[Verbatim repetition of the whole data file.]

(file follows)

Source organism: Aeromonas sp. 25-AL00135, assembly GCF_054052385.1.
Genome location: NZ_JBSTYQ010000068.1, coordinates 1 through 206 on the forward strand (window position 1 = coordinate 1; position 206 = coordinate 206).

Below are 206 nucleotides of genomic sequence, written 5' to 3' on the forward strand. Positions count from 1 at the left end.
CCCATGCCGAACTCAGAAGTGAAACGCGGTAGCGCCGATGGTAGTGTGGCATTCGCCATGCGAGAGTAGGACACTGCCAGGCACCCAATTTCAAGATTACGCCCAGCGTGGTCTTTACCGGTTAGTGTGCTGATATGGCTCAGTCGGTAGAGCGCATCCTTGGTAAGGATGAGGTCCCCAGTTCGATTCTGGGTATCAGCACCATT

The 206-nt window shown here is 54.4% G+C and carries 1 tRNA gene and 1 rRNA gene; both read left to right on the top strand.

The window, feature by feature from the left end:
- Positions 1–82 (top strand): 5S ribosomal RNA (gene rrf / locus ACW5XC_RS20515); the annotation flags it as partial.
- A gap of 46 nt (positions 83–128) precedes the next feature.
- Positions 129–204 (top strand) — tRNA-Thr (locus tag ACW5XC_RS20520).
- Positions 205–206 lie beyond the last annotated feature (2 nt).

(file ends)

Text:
Source organism: Aeromonas sp. 25-AL00135, assembly GCF_054052385.1.
Genome location: NZ_JBSTYQ010000068.1, coordinates 1 through 206 on the forward strand (window position 1 = coordinate 1; position 206 = coordinate 206).

Below are 206 nucleotides of genomic sequence, written 5' to 3' on the forward strand. Positions count from 1 at the left end.
CCCATGCCGAACTCAGAAGTGAAACGCGGTAGCGCCGATGGTAGTGTGGCATTCGCCATGCGAGAGTAGGACACTGCCAGGCACCCAATTTCAAGATTACGCCCAGCGTGGTCTTTACCGGTTAGTGTGCTGATATGGCTCAGTCGGTAGAGCGCATCCTTGGTAAGGATGAGGTCCCCAGTTCGATTCTGGGTATCAGCACCATT

The 206-nt window shown here is 54.4% G+C and carries 1 tRNA gene and 1 rRNA gene; both read left to right on the top strand.

The window, feature by feature from the left end:
- Positions 1–82 (top strand): 5S ribosomal RNA (gene rrf / locus ACW5XC_RS20515); the annotation flags it as partial.
- A gap of 46 nt (positions 83–128) precedes the next feature.
- Positions 129–204 (top strand) — tRNA-Thr (locus tag ACW5XC_RS20520).
- Positions 205–206 lie beyond the last annotated feature (2 nt).